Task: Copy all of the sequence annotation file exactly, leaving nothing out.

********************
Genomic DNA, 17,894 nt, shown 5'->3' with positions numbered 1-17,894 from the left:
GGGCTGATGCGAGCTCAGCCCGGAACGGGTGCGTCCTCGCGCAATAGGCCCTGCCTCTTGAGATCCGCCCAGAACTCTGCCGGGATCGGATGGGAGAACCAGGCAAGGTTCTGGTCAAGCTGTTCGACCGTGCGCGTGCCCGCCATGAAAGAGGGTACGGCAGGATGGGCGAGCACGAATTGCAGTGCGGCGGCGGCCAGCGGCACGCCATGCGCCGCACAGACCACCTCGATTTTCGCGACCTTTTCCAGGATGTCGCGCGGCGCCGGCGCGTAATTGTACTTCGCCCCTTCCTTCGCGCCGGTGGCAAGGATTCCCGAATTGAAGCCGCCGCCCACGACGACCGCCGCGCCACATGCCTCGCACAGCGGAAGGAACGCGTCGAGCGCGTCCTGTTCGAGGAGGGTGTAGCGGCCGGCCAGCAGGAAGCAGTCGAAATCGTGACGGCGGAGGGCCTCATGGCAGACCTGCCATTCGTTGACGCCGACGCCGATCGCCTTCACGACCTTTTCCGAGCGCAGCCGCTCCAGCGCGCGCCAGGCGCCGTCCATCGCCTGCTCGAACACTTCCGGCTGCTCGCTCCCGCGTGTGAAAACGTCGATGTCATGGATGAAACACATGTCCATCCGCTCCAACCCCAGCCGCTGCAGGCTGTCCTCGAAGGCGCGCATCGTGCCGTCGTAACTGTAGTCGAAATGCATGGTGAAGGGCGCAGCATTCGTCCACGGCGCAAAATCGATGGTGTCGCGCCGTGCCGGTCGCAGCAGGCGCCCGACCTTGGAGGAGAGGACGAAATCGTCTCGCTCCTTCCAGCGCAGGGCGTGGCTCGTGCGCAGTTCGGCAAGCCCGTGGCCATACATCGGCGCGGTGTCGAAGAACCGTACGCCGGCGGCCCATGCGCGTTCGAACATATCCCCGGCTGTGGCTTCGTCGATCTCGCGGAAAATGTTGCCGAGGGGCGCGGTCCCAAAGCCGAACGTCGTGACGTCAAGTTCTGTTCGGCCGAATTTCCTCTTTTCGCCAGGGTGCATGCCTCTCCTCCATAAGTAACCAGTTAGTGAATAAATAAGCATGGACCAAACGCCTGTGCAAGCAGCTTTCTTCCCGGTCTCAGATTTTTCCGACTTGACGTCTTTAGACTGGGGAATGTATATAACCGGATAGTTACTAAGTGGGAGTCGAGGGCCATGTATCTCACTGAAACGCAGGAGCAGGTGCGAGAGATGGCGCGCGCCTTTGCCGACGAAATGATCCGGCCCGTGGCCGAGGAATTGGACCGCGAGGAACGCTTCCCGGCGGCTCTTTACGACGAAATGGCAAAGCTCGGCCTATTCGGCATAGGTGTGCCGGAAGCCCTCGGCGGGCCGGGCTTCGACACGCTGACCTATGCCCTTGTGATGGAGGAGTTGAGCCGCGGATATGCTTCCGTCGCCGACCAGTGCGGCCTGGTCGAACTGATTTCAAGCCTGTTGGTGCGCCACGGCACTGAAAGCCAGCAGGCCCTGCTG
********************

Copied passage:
Genomic DNA, 17,894 nt, shown 5'->3' with positions numbered 1-17,894 from the left:
GGGCTGATGCGAGCTCAGCCCGGAACGGGTGCGTCCTCGCGCAATAGGCCCTGCCTCTTGAGATCCGCCCAGAACTCTGCCGGGATCGGATGGGAGAACCAGGCAAGGTTCTGGTCAAGCTGTTCGACCGTGCGCGTGCCCGCCATGAAAGAGGGTACGGCAGGATGGGCGAGCACGAATTGCAGTGCGGCGGCGGCCAGCGGCACGCCATGCGCCGCACAGACCACCTCGATTTTCGCGACCTTTTCCAGGATGTCGCGCGGCGCCGGCGCGTAATTGTACTTCGCCCCTTCCTTCGCGCCGGTGGCAAGGATTCCCGAATTGAAGCCGCCGCCCACGACGACCGCCGCGCCACATGCCTCGCACAGCGGAAGGAACGCGTCGAGCGCGTCCTGTTCGAGGAGGGTGTAGCGGCCGGCCAGCAGGAAGCAGTCGAAATCGTGACGGCGGAGGGCCTCATGGCAGACCTGCCATTCGTTGACGCCGACGCCGATCGCCTTCACGACCTTTTCCGAGCGCAGCCGCTCCAGCGCGCGCCAGGCGCCGTCCATCGCCTGCTCGAACACTTCCGGCTGCTCGCTCCCGCGTGTGAAAACGTCGATGTCATGGATGAAACACATGTCCATCCGCTCCAACCCCAGCCGCTGCAGGCTGTCCTCGAAGGCGCGCATCGTGCCGTCGTAACTGTAGTCGAAATGCATGGTGAAGGGCGCAGCATTCGTCCACGGCGCAAAATCGATGGTGTCGCGCCGTGCCGGTCGCAGCAGGCGCCCGACCTTGGAGGAGAGGACGAAATCGTCTCGCTCCTTCCAGCGCAGGGCGTGGCTCGTGCGCAGTTCGGCAAGCCCGTGGCCATACATCGGCGCGGTGTCGAAGAACCGTACGCCGGCGGCCCATGCGCGTTCGAACATATCCCCGGCTGTGGCTTCGTCGATCTCGCGGAAAATGTTGCCGAGGGGCGCGGTCCCAAAGCCGAACGTCGTGACGTCAAGTTCTGTTCGGCCGAATTTCCTCTTTTCGCCAGGGTGCATGCCTCTCCTCCATAAGTAACCAGTTAGTGAATAAATAAGCATGGACCAAACGCCTGTGCAAGCAGCTTTCTTCCCGGTCTCAGATTTTTCCGACTTGACGTCTTTAGACTGGGGAATGTATATAACCGGATAGTTACTAAGTGGGAGTCGAGGGCCATGTATCTCACTGAAACGCAGGAGCAGGTGCGAGAGATGGCGCGCGCCTTTGCCGACGAAATGATCCGGCCCGTGGCCGAGGAATTGGACCGCGAGGAACGCTTCCCGGCGGCTCTTTACGACGAAATGGCAAAGCTCGGCCTATTCGGCATAGGTGTGCCGGAAGCCCTCGGCGGGCCGGGCTTCGACACGCTGACCTATGCCCTTGTGATGGAGGAGTTGAGCCGCGGATATGCTTCCGTCGCCGACCAGTGCGGCCTGGTCGAACTGATTTCAAGCCTGTTGGTGCGCCACGGCACTGAAAGCCAGCAGGCCCTGCTG